Here we go.
This, i dedicate to my sister. My dear, darling sister over at her book blog has a certain...obsession with Johnny Depp. Bless her, she just couldn't help herself after reruns of 21 Jump Street made it's way to her Youtube recommended page. So, partly out of interest, partly because I love the darling, I write this article. In an unrelated note, I also mention that I very much fancy the new book by Jonathan Lethem. Birthdays only come once a year, ahem.
5 FAVORITE JOHNNY DEPP PERFORMANCES
(That's not Jack Sparrow
1)Cry-Baby: Oh, I know. Why not Edward Scissorhands, yo? But it's just so obvious. And this this is the Soviet Union of Johnny Depp's career (if it was World War 2). The unspoken hero, whether we like it or not. Sure, Scissorhands is what we all acknowledge, but it was just the frontman for Cry-Baby, who did all the work.
Okay, this metaphor is confusing me. Or is it an epic simile? Curses, I still have The Odyssesy shit in my head!
In Cry-Baby, Johnny Depp plays the leader of a gang of high school 'Drapes", who falls for a "Square" girl named Allison (played by Amy Locane). In a musical where he doesn't actually sing, Depp plays campy cool, a 50s-bad boy as imagined by John Waters, and plays it (I've always wanted to drop this somewhere without irony) fabulously. But more importantely, it is a precursor to the weird-ass shit he does later, something to watch before anything else, to ease one into the strangeness of, say, Alice in Wonderland. His career could've gone to the dreary romcom-king, the self-serious Oscar bait/thriller, or something else entirely. This movie, and this performance, paved the way for that something else.
2) Edward Scissorhands
Now, here we go. The real startup. Here, his first collaboration with Tim Burton takes a backseat to the half whimsical, half gothic-lite fairy tale of the story. Starring as an incomplete creature created by Vincent Price, who is suddenly thrust into the modern world of suburbia to meet his One True Love, Winona Ryder. Here, Depp displays the innocent, scarred archtype of Burton to Come as well as he would, both breaking the mold of a teen heartthrob and carving himself as one of the better actors of his generation, in a (I hate this word) daring performance, unflinching at the unflattering costume of his character, sensitive and childlike. Okay.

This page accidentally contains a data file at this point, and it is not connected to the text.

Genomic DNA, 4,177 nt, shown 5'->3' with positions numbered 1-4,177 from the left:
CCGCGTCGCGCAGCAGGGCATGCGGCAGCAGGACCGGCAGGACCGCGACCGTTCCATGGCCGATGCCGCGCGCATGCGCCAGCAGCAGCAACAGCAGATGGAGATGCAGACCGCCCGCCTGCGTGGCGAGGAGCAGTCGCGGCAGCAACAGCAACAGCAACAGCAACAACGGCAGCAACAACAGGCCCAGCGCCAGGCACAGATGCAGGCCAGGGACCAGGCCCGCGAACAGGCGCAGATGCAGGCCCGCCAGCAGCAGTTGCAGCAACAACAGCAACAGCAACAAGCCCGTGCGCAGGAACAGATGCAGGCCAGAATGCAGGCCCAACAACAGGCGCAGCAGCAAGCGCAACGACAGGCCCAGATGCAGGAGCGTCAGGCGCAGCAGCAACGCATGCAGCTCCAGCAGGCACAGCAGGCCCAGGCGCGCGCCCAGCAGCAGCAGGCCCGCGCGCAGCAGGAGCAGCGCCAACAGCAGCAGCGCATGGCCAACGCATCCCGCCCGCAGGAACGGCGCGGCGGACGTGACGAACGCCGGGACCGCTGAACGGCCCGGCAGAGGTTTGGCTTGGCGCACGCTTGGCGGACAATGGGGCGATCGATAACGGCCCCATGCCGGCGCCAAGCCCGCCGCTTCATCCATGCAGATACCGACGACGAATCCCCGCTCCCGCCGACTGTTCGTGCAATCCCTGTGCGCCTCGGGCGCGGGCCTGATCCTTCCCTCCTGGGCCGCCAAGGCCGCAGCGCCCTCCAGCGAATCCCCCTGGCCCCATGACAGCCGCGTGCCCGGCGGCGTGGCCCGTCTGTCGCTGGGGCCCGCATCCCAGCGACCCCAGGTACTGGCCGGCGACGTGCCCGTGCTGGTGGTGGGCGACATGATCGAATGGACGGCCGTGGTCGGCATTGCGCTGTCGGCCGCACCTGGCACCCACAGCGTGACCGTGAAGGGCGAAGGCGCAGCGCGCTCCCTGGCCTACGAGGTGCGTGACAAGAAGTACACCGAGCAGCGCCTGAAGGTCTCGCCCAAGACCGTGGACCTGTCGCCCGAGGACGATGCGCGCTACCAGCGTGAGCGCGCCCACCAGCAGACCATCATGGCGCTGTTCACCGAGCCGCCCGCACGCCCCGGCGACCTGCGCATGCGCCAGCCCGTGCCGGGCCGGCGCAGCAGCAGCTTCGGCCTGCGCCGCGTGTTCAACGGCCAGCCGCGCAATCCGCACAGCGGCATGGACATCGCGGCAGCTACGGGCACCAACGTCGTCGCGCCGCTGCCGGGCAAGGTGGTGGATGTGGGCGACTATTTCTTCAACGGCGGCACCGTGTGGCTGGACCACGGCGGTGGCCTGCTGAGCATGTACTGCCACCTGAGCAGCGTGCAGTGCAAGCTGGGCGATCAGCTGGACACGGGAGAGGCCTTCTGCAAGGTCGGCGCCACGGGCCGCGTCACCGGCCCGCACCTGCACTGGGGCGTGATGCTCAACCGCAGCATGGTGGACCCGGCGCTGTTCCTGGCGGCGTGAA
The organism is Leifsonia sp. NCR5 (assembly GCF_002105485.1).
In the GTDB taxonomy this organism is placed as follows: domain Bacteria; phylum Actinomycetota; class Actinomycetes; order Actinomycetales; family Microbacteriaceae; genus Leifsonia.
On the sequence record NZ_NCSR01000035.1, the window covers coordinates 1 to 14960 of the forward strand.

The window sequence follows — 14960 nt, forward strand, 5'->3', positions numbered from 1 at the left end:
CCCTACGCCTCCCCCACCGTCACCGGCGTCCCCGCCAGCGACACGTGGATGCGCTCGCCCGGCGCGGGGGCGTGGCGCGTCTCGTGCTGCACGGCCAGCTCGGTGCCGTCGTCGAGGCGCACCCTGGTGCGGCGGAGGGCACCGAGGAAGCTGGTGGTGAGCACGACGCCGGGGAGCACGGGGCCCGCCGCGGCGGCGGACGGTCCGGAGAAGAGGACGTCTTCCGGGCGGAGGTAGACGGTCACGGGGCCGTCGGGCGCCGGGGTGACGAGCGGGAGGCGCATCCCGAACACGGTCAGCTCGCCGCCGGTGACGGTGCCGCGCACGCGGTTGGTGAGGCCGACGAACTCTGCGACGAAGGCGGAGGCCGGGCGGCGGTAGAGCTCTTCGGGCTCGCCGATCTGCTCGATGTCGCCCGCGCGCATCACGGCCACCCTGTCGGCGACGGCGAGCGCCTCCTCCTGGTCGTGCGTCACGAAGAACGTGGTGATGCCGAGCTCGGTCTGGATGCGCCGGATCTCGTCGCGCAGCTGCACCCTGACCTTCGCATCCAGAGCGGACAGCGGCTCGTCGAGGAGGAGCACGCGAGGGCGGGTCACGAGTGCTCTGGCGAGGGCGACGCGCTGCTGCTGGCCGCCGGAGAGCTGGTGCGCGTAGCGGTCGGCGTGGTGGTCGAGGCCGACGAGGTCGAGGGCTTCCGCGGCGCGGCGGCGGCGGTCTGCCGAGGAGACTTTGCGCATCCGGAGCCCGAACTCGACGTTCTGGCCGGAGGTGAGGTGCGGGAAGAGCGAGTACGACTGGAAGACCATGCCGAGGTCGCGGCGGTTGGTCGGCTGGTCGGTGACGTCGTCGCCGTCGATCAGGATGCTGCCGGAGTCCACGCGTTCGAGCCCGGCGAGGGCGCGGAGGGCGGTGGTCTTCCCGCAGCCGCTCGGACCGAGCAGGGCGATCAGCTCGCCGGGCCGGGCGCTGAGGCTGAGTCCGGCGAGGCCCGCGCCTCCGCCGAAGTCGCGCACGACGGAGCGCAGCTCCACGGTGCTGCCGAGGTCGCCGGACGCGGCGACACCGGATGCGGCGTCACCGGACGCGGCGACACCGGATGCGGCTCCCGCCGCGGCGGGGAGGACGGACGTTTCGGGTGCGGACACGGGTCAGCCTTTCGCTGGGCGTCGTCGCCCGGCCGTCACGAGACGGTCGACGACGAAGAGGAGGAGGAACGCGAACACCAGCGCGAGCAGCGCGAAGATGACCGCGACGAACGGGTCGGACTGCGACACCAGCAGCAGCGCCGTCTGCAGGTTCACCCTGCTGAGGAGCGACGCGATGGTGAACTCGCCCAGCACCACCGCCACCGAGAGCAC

3) Benny and Joon
I've seen this a million times, and it never gets old. Here, Depp plays Sam, a weird dude who loves slapstick and iron-grilled cheese. He meets the titular Benny and Joon, a brother and sister (who are probably the stars of this film, but they are neither Johnny nor Depp) played by Aidan Quinn and Mary Elizabeth Winstead. He starts dating Joon, who's outright crazy to his quirky in what is probably the most adorable relationship in film history. Seriously, guys, watch the fucking trailer. It...is...precious. But Depp steals the show, getting a Golden Globe nomination for his mastery of physical comedy. JebeezusIlovethismovie.
2) Sweeney Todd: The Demon Barber of Fleet Street
Oh, dear. As the eeeevally misunderstood barber, wrongfully exiled for having a hot wife, Sweeney Todd, returned with a vengeance to London, and hiding out with the lovestruck Mrs. Lovett (Helena Bonham Carter), Depp is, I think, at his most dark while still in a Burton movie (because gritty-dark like Donnie Brasco doesn't count. I miss those, though.) Displaying some impressive voicework for a guy who's never sung before, every note out of his mouth is dripping with contempt, sorrow, and wrath, released from the permanent snarl on his face. His noise scrunched, like he can barely stand the sight or smell of you. He cares for nobody but his missing family, his poor, deceased wife and his daughter Johanna, who is being held as a ward by the eeeeeeeeeeeeevaller rapist (ofhiswife!) Judge Turpin (Alan Rickman).
1) Once Upon a Time in Mexico
Agent Sands. Fuckmooks.
Ed Wood in Ed Wood, for the optimissm. Raoul Duke in Fear and Loathing in Las Vegas, for warning me of the bat problem. George Jung in Blow, for the sideburns. Glen Lantz in A Nightmare on Elm Street, for the fountain. Mort Rainey in Secret Window, for the weirdness brought to the conventional. And, finally, John Wilmot, 2nd Earl of Rochester in The Libertine. For this.
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